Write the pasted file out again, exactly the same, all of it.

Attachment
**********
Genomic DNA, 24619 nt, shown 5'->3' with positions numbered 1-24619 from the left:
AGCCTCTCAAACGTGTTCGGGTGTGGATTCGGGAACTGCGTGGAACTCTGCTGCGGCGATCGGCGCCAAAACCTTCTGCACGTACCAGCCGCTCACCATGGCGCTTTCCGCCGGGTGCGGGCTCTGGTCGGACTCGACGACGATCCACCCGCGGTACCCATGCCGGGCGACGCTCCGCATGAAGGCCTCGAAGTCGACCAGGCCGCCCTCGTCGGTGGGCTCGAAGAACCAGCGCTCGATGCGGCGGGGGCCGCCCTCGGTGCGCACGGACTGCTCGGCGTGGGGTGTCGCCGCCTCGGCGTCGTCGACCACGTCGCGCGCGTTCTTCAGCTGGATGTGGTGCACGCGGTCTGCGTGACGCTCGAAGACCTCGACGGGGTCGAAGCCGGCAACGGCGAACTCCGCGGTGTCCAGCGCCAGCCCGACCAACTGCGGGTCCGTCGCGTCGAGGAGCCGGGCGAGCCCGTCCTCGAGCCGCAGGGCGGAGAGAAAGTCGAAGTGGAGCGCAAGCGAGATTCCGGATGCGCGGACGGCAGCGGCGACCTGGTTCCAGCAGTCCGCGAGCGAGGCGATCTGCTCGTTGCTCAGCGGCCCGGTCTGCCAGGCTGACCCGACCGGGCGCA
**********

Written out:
Genomic DNA, 24619 nt, shown 5'->3' with positions numbered 1-24619 from the left:
AGCCTCTCAAACGTGTTCGGGTGTGGATTCGGGAACTGCGTGGAACTCTGCTGCGGCGATCGGCGCCAAAACCTTCTGCACGTACCAGCCGCTCACCATGGCGCTTTCCGCCGGGTGCGGGCTCTGGTCGGACTCGACGACGATCCACCCGCGGTACCCATGCCGGGCGACGCTCCGCATGAAGGCCTCGAAGTCGACCAGGCCGCCCTCGTCGGTGGGCTCGAAGAACCAGCGCTCGATGCGGCGGGGGCCGCCCTCGGTGCGCACGGACTGCTCGGCGTGGGGTGTCGCCGCCTCGGCGTCGTCGACCACGTCGCGCGCGTTCTTCAGCTGGATGTGGTGCACGCGGTCTGCGTGACGCTCGAAGACCTCGACGGGGTCGAAGCCGGCAACGGCGAACTCCGCGGTGTCCAGCGCCAGCCCGACCAACTGCGGGTCCGTCGCGTCGAGGAGCCGGGCGAGCCCGTCCTCGAGCCGCAGGGCGGAGAGAAAGTCGAAGTGGAGCGCAAGCGAGATTCCGGATGCGCGGACGGCAGCGGCGACCTGGTTCCAGCAGTCCGCGAGCGAGGCGATCTGCTCGTTGCTCAGCGGCCCGGTCTGCCAGGCTGACCCGACCGGGCGCA